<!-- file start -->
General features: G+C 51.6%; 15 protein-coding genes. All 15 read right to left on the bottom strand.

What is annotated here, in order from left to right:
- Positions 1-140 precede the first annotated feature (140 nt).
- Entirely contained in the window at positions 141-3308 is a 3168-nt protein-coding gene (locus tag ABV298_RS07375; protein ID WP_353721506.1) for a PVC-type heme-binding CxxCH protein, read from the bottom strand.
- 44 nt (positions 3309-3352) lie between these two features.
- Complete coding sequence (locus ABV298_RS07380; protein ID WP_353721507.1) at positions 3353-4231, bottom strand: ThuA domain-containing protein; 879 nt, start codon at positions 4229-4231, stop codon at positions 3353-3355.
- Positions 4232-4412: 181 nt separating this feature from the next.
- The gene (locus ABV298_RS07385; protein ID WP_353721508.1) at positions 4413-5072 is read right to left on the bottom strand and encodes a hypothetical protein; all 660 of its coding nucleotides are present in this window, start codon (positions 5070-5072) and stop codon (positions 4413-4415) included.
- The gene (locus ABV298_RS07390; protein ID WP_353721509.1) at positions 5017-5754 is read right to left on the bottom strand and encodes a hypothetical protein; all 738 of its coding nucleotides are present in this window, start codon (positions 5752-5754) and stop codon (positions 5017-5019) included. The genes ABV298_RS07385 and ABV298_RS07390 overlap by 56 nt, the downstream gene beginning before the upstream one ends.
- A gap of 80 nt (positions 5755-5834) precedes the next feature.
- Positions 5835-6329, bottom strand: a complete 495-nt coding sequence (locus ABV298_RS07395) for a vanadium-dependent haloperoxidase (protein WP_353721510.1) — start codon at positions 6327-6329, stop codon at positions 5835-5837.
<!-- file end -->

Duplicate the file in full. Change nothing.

General features: G+C 51.6%; 15 protein-coding genes. All 15 read right to left on the bottom strand.

What is annotated here, in order from left to right:
- Positions 1-140 precede the first annotated feature (140 nt).
- Entirely contained in the window at positions 141-3308 is a 3168-nt protein-coding gene (locus tag ABV298_RS07375; protein ID WP_353721506.1) for a PVC-type heme-binding CxxCH protein, read from the bottom strand.
- 44 nt (positions 3309-3352) lie between these two features.
- Complete coding sequence (locus ABV298_RS07380; protein ID WP_353721507.1) at positions 3353-4231, bottom strand: ThuA domain-containing protein; 879 nt, start codon at positions 4229-4231, stop codon at positions 3353-3355.
- Positions 4232-4412: 181 nt separating this feature from the next.
- The gene (locus ABV298_RS07385; protein ID WP_353721508.1) at positions 4413-5072 is read right to left on the bottom strand and encodes a hypothetical protein; all 660 of its coding nucleotides are present in this window, start codon (positions 5070-5072) and stop codon (positions 4413-4415) included.
- The gene (locus ABV298_RS07390; protein ID WP_353721509.1) at positions 5017-5754 is read right to left on the bottom strand and encodes a hypothetical protein; all 738 of its coding nucleotides are present in this window, start codon (positions 5752-5754) and stop codon (positions 5017-5019) included. The genes ABV298_RS07385 and ABV298_RS07390 overlap by 56 nt, the downstream gene beginning before the upstream one ends.
- A gap of 80 nt (positions 5755-5834) precedes the next feature.
- Positions 5835-6329, bottom strand: a complete 495-nt coding sequence (locus ABV298_RS07395) for a vanadium-dependent haloperoxidase (protein WP_353721510.1) — start codon at positions 6327-6329, stop codon at positions 5835-5837.